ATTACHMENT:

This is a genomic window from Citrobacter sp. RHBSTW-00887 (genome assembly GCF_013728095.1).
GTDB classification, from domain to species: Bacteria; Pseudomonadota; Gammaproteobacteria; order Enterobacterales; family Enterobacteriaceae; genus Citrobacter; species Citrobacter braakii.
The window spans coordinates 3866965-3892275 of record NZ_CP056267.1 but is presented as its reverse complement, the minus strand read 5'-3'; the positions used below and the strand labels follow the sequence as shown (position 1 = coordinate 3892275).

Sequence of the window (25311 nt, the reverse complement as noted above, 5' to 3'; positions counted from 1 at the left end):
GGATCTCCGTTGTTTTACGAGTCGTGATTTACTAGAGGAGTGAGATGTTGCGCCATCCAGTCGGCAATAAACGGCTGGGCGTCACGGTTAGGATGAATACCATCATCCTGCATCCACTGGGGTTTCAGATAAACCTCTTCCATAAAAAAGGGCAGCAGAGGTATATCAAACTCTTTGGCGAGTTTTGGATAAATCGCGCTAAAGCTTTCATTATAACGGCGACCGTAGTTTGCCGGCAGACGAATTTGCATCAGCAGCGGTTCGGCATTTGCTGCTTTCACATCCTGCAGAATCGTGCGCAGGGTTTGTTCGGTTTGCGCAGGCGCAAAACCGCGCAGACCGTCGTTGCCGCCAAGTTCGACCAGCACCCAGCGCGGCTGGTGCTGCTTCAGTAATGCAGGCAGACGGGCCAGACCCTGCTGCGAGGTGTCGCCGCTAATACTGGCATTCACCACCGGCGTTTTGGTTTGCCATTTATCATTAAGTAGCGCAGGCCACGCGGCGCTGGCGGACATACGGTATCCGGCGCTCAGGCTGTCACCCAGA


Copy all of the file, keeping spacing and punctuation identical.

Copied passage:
This is a genomic window from Citrobacter sp. RHBSTW-00887 (genome assembly GCF_013728095.1).
GTDB classification, from domain to species: Bacteria; Pseudomonadota; Gammaproteobacteria; order Enterobacterales; family Enterobacteriaceae; genus Citrobacter; species Citrobacter braakii.
The window spans coordinates 3866965-3892275 of record NZ_CP056267.1 but is presented as its reverse complement, the minus strand read 5'-3'; the positions used below and the strand labels follow the sequence as shown (position 1 = coordinate 3892275).

Sequence of the window (25311 nt, the reverse complement as noted above, 5' to 3'; positions counted from 1 at the left end):
GGATCTCCGTTGTTTTACGAGTCGTGATTTACTAGAGGAGTGAGATGTTGCGCCATCCAGTCGGCAATAAACGGCTGGGCGTCACGGTTAGGATGAATACCATCATCCTGCATCCACTGGGGTTTCAGATAAACCTCTTCCATAAAAAAGGGCAGCAGAGGTATATCAAACTCTTTGGCGAGTTTTGGATAAATCGCGCTAAAGCTTTCATTATAACGGCGACCGTAGTTTGCCGGCAGACGAATTTGCATCAGCAGCGGTTCGGCATTTGCTGCTTTCACATCCTGCAGAATCGTGCGCAGGGTTTGTTCGGTTTGCGCAGGCGCAAAACCGCGCAGACCGTCGTTGCCGCCAAGTTCGACCAGCACCCAGCGCGGCTGGTGCTGCTTCAGTAATGCAGGCAGACGGGCCAGACCCTGCTGCGAGGTGTCGCCGCTAATACTGGCATTCACCACCGGCGTTTTGGTTTGCCATTTATCATTAAGTAGCGCAGGCCACGCGGCGCTGGCGGACATACGGTATCCGGCGCTCAGGCTGTCACCCAGA